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Aie Serve: Uniting Youth Through Service

March 30, 2011 Leave a comment

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The bellow article is featured on Youth Action Net Website
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What began in Tunisia in December 2010 led to the mass demonstrations in Egypt starting on January 25, and now the rest of the Arab world is following. Lebanon is no exception. On February 27th, many Lebanese youth activists gathered for a demonstration against the sectarian system in Lebanon, demanding changes in both the constitution and the way daily governmental business is carried out.

This rising consciousness and refusal to succumb to the status quo is rooted in the same spirit that prompted myself and a group of friends to launch Aie Serve four years ago. Instead of staying silent, we decided to take positive action.  Aie Serve is a youth-based, youth-managed, and youth-funded organization dedicated to promoting a culture of volunteerism in Lebanon. Translated from Japanese, aie (pronounced “I”) means love.

The idea for Aie Serve came during the aftermath of the 2006 July War on Lebanon and resulted from the sharp polarization of Lebanese youth along sectarian, political, and religious lines. We started brainstorming ways of tackling this issue and agreed that three basic values were missing in Lebanon: Love, Tolerance, and Respect. We espouse love for others based on who they are and not which political background or sect they are from, while promoting tolerance and respect of others’ point of views and beliefs.

Over time, we started gathering more ideas and people, organizing ourselves while focusing on serving our community and society at-large. Aie Serve evolved from a group of friends, to a group of community-service minded youth, to a team and an organization. Examples of Aie Serve volunteer activities include book and clothing donation drives, reforestation and recycling projects, and assistance to orphans and the elderly.

In the last four years, we’ve experienced exceptional growth in the number of projects we do, our members, and our outreach. The impact we see on the ground is both fulfilling and inspirational. We find volunteerism is now contagious wherever we go. What’s more – in keeping with our mission – we find that caring for others is a universal value that brings people together and bridges divides.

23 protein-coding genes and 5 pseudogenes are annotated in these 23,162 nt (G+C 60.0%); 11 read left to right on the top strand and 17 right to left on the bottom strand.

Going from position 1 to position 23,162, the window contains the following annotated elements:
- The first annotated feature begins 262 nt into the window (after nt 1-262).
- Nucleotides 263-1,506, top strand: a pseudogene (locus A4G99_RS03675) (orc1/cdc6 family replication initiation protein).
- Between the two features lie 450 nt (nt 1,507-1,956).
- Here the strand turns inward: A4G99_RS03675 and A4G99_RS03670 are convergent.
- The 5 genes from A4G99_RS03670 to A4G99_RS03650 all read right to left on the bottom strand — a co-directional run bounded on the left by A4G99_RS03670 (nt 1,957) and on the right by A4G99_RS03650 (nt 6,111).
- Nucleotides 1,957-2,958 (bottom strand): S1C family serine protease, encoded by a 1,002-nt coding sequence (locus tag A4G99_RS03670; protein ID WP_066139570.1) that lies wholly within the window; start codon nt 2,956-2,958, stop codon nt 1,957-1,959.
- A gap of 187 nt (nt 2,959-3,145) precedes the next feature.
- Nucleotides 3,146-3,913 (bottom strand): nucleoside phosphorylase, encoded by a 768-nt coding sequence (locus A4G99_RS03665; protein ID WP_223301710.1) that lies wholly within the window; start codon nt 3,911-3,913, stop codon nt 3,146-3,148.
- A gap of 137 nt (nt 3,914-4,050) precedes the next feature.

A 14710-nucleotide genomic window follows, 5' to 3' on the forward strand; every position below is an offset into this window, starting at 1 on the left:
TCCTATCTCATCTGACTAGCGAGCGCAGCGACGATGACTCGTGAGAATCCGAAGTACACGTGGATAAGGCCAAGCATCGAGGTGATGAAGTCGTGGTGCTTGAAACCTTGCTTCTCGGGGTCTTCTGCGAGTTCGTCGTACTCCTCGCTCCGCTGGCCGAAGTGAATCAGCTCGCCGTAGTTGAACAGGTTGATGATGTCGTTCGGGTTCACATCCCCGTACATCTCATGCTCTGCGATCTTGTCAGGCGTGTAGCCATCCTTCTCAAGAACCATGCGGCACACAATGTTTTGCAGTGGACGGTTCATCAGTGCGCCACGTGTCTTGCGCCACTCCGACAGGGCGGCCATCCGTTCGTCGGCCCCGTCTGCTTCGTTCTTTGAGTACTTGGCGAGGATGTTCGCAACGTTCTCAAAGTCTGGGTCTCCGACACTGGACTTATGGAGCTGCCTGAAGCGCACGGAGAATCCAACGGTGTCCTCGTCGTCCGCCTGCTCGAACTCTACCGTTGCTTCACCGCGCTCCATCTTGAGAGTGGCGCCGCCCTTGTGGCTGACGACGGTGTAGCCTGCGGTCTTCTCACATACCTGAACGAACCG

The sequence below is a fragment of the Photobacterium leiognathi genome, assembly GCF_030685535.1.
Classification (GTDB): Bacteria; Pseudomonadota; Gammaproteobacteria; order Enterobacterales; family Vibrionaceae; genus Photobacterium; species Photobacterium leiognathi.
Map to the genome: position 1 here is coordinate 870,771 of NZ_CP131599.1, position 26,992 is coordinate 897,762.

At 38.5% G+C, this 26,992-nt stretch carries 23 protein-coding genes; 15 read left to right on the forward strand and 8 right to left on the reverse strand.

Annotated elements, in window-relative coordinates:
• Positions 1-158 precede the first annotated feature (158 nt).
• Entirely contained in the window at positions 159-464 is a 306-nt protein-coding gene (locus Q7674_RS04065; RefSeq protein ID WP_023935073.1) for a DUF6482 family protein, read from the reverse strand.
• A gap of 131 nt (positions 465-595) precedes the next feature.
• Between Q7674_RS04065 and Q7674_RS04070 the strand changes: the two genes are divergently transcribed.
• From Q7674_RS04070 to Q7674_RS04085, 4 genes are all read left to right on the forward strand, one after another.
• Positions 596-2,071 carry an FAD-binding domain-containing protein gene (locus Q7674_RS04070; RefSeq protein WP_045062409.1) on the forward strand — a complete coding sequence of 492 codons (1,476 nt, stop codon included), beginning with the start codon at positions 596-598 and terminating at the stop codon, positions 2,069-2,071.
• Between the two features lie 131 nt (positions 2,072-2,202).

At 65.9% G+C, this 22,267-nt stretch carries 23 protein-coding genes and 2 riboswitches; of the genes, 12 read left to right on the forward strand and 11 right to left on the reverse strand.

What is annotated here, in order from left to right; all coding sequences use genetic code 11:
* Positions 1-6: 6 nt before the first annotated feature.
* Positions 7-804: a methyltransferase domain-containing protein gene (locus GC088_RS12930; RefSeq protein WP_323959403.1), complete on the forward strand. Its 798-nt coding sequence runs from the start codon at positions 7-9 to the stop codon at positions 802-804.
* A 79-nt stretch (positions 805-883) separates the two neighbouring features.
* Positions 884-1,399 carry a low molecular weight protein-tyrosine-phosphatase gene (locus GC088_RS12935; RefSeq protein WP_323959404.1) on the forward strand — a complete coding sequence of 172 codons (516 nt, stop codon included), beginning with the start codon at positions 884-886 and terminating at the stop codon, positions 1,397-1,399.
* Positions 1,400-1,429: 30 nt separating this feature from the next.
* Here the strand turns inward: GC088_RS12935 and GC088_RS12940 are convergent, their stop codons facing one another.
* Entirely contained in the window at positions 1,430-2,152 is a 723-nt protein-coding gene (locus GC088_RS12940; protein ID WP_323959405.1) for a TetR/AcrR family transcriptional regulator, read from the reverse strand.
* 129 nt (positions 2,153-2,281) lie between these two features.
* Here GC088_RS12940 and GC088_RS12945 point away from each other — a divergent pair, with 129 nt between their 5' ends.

Those around me know quite well that I am an optimist and a hard worker and so I believe that with a vision, hard work, and true commitment a small, dedicated group can achieve great things… and the biggest proof is where Aie Serve stands to day!

Afif Tabsh is Co-founder and voluntary President of Aie Serve. In 2011, he was named one of ten finalists selected for the King Abdullah II Award for Youth Innovation and Achievement.

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Secrets of a Great Workplace

March 27, 2011 22 comments

Sometimes I wonder what makes a company, organization, institution ..etc a great workplace. What are those factors that usually matter to employees to really love where they are working.

Now I’m not going to discuss whether the person is in the right type of job or not, that’s a completely different story. I am just trying to understand if people are doing the job they supposedly want, what makes the place they work at be a great one.

I was reading “The Great Workplace”, authors Michael Burchell and Jennifer Robin, and in it they write, “you need to do your job realizing that how you do what you do makes a world of difference to employees. The secret of great workplaces is relationships.”

In another chapter, the book highlights that the employees said “they believe their leaders to be credible, respectful, and fair—they trust them. They also take pride in what they do, and they share a sense of camaraderie with their coworkers.”

So it really revolves more about the relation of employees amongst each other and with their leaders or senior or managers or whatever you wish to call them.

Some people argue that what holds leaders back from doing something about this is the not having the faith that there are bottom line results from doing the right thing. Another excuse is no time. Lack of situational awareness and the belief that they should just be focusing on the business also keep leaders from focusing on the relationships that really underlie everything they do.

After further research I found that there is a institute called “The Great Place to Work Institute” and  the researchers there found that great workplaces exist regardless of size, industry, or location because the Model is based on universal “needs and values—trust of the people you work for, pride in what you do, and enjoyment of the people you work with.”

So I felt like sharing the Model with you and to get your feedback on it. Check the diagram bellow and let me know your input. 😀

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